That simple fact probably won’t deter the foolish, but perhaps it will at least make them pause for a few seconds before destroying themselves.
A recent study led by neuroscientist Susan Tapert of the University of California, San Diego compared the brain scans of teens who drink heavily with the scans of teens who don’t. Tapert’s team found damaged nerve tissue in the brains of the teens who drank. The researchers believe this damage negatively affects attention span in boys, and girls’ ability to comprehend and interpret visual information.
The moral- stay away from the booze, kids, or your brains will be damaged.
There have been a number of news reports locally on churches and schools which have come to the aid of Haiti. In more than a few of these reports, there’s more than a little self congratulation going on. ‘We have raised…’ ‘We are sending…’ ‘We have assembled a team…’
So all this pointing to self raises an important question: whatever happened to Jesus’ injunction that when believers do acts of charity, they don’t let their ‘left hand know what their right hand is doing’?
Who’s notifying the media about these efforts? One can assume, probably correctly, that someone involved in the fund raising is calling or emailing their local media representatives. I don’t think the media are calling around to churches and christian schools asking ‘are you guys helping with Haiti relief?’
There’s great things going on in Haiti relief. And the greatest things are precisely the very things you’ll never hear about in the press, because those doing them aren’t looking for their 15 minutes of fame, they’re looking to help those hurting and in need.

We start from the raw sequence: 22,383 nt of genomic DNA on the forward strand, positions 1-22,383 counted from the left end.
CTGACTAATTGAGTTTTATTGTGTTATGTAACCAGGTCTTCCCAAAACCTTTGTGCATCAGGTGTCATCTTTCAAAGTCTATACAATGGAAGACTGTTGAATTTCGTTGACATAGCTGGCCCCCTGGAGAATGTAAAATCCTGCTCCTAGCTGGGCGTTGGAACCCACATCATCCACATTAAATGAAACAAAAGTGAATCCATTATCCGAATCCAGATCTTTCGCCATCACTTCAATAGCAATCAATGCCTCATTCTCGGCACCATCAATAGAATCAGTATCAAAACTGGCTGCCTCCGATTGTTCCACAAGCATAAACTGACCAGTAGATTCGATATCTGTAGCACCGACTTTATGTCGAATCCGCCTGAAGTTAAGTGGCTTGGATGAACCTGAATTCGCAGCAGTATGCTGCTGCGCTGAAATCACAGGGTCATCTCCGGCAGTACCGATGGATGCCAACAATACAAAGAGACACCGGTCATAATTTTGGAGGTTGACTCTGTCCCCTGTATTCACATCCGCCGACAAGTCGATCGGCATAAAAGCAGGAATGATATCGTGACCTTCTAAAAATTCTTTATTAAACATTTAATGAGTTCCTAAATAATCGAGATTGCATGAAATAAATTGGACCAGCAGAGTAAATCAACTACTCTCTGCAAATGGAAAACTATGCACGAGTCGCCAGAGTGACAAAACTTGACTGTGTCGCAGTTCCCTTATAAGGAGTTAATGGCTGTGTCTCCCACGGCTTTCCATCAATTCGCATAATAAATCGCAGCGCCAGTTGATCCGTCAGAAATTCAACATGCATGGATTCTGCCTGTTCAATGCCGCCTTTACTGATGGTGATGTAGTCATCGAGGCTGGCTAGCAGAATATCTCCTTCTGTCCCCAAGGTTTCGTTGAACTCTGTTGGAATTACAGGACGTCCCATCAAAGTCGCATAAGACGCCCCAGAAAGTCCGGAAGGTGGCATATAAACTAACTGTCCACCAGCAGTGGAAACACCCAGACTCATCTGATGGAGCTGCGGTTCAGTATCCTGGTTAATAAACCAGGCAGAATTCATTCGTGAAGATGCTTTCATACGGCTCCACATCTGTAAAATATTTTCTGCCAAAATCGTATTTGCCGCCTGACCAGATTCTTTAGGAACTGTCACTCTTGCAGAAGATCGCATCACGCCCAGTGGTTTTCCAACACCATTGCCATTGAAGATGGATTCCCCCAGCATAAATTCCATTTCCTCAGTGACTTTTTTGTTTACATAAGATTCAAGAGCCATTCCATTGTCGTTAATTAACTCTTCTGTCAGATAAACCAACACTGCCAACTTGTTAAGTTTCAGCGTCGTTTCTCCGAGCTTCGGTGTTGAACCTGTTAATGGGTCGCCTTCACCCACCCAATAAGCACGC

If others boast of you, well and good. But boasting of yourself when doing acts of charity in the name of Christ smells a bit of self-aggrandizement and is, therefore, charity of an un-christian nature.
As a top prospect for the Oakland Athletics, outfielder Grant Desme might’ve gotten the call every minor leaguer wants this spring. Instead, he believed he had another, higher calling. Desme announced Friday that he was leaving baseball to enter the priesthood, walking away after a breakout season in which he became MVP of the Arizona Fall League.
Good for him. Especially since he remarks
“I love the game, but I aspire to higher things,” he said. “I know I have no regrets.”
In our sports obsessed society, a gifted athlete who asserts that there’s more to life than a game is both an oddity and a marvel. So, again, good for him. His decision reminds me of Scott Bailey‘s- a former pro hockey player who gave it up for a career in biblical studies. I admire such persons. They turn their backs on wealth and fame and follow a more meaningful path.